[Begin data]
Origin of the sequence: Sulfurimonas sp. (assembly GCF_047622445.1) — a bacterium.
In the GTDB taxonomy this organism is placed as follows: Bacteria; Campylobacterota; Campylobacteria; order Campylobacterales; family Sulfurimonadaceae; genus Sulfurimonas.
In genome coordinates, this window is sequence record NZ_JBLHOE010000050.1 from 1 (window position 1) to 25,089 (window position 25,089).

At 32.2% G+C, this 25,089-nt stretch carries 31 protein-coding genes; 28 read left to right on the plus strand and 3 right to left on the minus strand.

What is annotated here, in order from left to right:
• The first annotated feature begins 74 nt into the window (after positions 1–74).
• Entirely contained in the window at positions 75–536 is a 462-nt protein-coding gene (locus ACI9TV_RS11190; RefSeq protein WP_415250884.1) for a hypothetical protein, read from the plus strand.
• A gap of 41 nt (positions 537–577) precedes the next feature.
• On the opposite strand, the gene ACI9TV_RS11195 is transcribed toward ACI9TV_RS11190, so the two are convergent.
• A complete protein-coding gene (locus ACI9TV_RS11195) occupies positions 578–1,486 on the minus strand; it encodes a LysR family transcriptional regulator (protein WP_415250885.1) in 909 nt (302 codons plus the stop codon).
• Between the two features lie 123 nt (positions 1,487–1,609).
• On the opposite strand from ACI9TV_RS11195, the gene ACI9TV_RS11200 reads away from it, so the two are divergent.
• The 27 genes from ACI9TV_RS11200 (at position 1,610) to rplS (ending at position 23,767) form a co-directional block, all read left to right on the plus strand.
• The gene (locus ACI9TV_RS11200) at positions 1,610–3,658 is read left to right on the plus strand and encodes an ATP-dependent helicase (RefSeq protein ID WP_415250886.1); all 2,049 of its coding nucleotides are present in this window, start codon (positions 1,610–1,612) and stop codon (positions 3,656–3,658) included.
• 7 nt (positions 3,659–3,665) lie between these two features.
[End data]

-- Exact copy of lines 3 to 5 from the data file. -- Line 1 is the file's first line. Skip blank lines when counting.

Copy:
In genome coordinates, this window is sequence record NZ_JBLHOE010000050.1 from 1 (window position 1) to 25,089 (window position 25,089).

At 32.2% G+C, this 25,089-nt stretch carries 31 protein-coding genes; 28 read left to right on the plus strand and 3 right to left on the minus strand.

What is annotated here, in order from left to right: